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unknown Burkinabe (Burkina Fasian)
Monkey Mask19th century - 20th century
Carved wood and pigment
12.598 x 8.858 x 8.858 in. (32 x 22.5 x 22.5 cm)
Bryn Mawr College
Accession Number: 99.3.52
Other Number(s): 46 (Sotheby's Lot Number)
Geography: Africa, Burkina Faso
Classification: Ceremonial and Performance Artifacts; Masks
Culture/Nationality: Winiama or Bwa, Burkinabe, West African, African
Collection: Neufeld Collection
This object has the following keywords:
- African - Refers to the cultures of the continent of Africa, which is bounded by the Atlantic Ocean, the Indian Ocean, and the Mediterranean Sea.
- Burkina Faso - Style and culture of the people of Burkina Faso.
- carvings - Refers to works executed by cutting a figure or design out of a solid material such as stone or wood. It typically refers to works that are relatively small in size, are part of a larger work, or are not considered art. For large and medium-sized three-dimensional works of art, use the broader term "sculpture" or another appropriate term.
- masks - Refers to coverings for all or part of the face, usually with openings for the eyes and sometimes the mouth. They are worn to hide or alter the identity of the wearer or for protection. Masks as cultural objects have been used throughout the world in all periods since the Stone Age. Masks are extremely varied in appearance, function, and fundamental meaning. They may be associated with ceremonies that have religious and social significance or are concerned with funerary customs, fertility rites, or curing sickness. They may be used on festive occasions or to portray characters in a dramatic performance and in re-enactments of mythological events. They may be used for warfare and as protective devices in certain sports. They are also employed as architectural ornaments.
- monkeys - Common term referring to the New World monkeys and the Old World monkeys, two of the three groupings of simian primates, the third of which is the apes. There are over 250 known living species of monkey. Because of their similarity to monkeys, apes are often called "monkeys" in informal usage. Furthermore, some monkey species have the word "ape" in their common name, causing further confusion. Because monkeys are not a single coherent group, they do not all share any particular traits that are not also shared with the apes.
- painting - The art and practice of applying pigments suspended in water, oil, egg yolk, molten wax, or other liquid to a surface to create an expressive or communicative image. Paint is usually, but not always, applied with a brush. For the application of paint primarily to protect a surface or add a general color, use "painting (coating)."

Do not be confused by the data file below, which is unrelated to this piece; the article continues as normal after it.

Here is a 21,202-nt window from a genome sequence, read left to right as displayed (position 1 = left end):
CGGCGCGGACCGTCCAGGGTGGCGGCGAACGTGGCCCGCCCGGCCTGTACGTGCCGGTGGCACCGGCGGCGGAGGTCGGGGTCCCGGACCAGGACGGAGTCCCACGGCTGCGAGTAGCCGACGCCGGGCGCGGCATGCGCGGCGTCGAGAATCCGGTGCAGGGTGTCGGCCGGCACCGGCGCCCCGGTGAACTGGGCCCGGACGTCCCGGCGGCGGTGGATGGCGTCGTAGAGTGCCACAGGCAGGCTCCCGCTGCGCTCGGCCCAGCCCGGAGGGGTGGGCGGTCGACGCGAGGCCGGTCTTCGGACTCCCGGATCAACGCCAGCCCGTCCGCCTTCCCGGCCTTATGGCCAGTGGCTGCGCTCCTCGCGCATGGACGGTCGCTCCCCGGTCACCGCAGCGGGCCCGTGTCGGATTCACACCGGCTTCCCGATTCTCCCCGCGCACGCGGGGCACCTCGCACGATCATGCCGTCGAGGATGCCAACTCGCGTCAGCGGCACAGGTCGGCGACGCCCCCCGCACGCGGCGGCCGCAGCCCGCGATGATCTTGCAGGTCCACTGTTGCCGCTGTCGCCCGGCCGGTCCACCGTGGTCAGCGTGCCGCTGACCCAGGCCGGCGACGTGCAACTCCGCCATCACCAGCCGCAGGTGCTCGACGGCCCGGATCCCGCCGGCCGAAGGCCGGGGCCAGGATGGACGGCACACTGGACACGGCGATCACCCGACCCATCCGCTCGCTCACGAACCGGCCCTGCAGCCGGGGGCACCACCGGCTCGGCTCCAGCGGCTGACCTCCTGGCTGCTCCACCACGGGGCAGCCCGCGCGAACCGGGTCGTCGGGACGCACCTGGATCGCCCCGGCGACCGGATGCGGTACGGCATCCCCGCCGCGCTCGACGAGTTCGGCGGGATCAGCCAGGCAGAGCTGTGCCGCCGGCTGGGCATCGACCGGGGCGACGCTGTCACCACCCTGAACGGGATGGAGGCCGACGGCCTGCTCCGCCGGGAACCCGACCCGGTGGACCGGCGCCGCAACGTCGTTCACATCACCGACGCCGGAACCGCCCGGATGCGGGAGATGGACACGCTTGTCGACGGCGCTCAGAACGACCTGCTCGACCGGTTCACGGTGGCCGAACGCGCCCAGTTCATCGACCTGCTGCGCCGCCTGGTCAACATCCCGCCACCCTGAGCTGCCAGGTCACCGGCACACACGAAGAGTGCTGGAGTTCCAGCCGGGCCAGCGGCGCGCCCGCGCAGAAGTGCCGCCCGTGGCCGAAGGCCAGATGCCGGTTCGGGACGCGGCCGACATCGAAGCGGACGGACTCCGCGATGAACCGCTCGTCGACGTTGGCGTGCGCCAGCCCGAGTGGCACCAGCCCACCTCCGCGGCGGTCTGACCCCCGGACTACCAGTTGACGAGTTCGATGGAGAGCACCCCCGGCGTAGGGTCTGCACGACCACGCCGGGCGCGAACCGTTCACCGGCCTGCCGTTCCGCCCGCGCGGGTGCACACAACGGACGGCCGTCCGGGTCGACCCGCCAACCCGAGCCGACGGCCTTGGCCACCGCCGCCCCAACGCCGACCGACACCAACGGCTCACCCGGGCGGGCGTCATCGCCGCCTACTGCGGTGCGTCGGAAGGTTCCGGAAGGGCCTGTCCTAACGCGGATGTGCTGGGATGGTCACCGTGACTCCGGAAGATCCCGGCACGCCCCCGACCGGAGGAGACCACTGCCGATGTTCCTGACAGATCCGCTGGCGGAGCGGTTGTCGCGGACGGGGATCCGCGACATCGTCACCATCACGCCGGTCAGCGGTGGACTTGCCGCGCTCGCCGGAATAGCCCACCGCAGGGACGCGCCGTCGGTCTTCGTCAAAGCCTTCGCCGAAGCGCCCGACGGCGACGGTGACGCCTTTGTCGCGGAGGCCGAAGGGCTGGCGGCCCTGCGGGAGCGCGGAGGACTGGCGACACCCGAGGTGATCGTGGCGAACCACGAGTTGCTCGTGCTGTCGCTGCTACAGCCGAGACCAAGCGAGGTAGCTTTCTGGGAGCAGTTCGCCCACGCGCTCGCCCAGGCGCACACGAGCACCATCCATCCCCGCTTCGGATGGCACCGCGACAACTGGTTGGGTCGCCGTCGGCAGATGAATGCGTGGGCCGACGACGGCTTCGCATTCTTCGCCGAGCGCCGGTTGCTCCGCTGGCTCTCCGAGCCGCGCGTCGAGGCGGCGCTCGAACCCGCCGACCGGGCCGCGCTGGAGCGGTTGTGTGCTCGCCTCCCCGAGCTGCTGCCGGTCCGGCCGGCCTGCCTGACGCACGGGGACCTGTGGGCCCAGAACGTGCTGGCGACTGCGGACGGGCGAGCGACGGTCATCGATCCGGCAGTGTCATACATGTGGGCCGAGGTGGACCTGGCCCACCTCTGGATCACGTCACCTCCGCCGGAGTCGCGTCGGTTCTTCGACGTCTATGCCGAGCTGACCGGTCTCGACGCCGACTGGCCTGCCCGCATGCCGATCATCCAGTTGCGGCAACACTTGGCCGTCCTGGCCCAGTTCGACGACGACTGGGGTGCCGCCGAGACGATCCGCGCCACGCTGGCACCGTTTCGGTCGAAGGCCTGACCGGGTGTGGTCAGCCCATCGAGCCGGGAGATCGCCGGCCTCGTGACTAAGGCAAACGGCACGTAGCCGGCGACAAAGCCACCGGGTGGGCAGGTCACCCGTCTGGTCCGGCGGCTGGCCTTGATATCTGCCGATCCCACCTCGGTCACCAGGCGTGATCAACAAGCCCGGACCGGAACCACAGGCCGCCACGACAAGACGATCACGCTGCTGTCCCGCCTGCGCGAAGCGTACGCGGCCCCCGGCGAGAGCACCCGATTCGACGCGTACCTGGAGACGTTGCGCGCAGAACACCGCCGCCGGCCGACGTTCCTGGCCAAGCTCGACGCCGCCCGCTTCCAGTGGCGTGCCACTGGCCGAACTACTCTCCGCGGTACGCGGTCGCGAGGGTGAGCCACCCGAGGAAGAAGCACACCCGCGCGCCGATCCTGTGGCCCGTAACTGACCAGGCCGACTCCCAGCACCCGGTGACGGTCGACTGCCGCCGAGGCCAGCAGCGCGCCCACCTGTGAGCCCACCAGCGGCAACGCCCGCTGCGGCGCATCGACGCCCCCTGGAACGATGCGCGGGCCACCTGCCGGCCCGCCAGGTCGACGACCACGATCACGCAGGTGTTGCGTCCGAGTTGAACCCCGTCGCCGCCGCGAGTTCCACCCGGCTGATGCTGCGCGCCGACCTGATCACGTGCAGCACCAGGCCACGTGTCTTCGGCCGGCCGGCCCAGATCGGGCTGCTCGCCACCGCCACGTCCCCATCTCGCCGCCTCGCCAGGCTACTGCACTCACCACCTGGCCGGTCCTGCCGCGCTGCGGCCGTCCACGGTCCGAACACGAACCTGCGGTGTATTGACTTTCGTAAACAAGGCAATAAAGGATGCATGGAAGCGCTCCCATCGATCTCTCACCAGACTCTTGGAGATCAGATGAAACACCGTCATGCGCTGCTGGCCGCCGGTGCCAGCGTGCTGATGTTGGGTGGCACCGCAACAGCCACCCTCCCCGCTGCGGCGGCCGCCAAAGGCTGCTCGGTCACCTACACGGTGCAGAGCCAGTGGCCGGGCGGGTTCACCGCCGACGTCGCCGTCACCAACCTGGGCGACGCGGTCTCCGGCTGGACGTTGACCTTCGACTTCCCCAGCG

- West African - Styles and cultures from the region comprising the westernmost area of the African continent, defined by the United Nations as including the modern nations of Benin, Burkina Faso, Côte d'Ivoire, Cape Verde, Gambia, Ghana, Guinea, Guinea-Bissau, Liberia, Mali, Mauritania, Niger, Nigeria, Senegal, Sierra Leone, and Togo.
- wood - The principal tissue of trees and other plants that provides both strength and a means of conducting nutrients. Wood is one of the most versatile materials known.
This object was included in the following exhibitions:
- A Curious Group; a cabinet of curiosities Bryn Mawr College , Apr 4, 2014 – Jun 30, 2014
Owner Name: Mace Neufeld and Helen Katz Neufeld, Class of 1953
Place: Bryn Mawr, Pennsylvania, US
Ownership End Date: 12/20/1996
The following Bibliography exist for this object:
Important Tribal Art
New York, NY, 1989
Figure Number: 46
and Nathanael Roesch.
A Curious Group.
Bryn Mawr College.
Bryn Mawr, PA, April 4–June 1, 2014
Figure Number: Wood 7
- "African Heritage Document and Research Center." (Accessed June 11, 2020): AHDRC.eu. Record No.: 0006391.
The following Comparanda exist for this object:
- "African Heritage Document and Research Center." (Accessed June 11, 2020): AHDRC.eu. Record No.: 0006402.
- "African Heritage Document and Research Center." (Accessed June 11, 2020): AHDRC.eu. Record No.: 0006404.
The following Related Bibliography exist for this object:
- Michel Huet, The Dances of Africa (New York, NY: Harry N. Abrams, Inc., 1996), 60-67.
- Christopher D. Roy, "The Spread of Mask Styles in the Black Volta Basin." African Arts 20, no. 4 (August 1987): 40-47, 89-90.
- Christopher D. Roy, "Signs and Symbols in African Art: Graphic Patterns in Burkina Faso." (Accessed April 23, 2020): University of Iowa, https://africa.uima.uiowa.edu/topic-essays/show/38?start=11.
This object is a member of the following portfolios:
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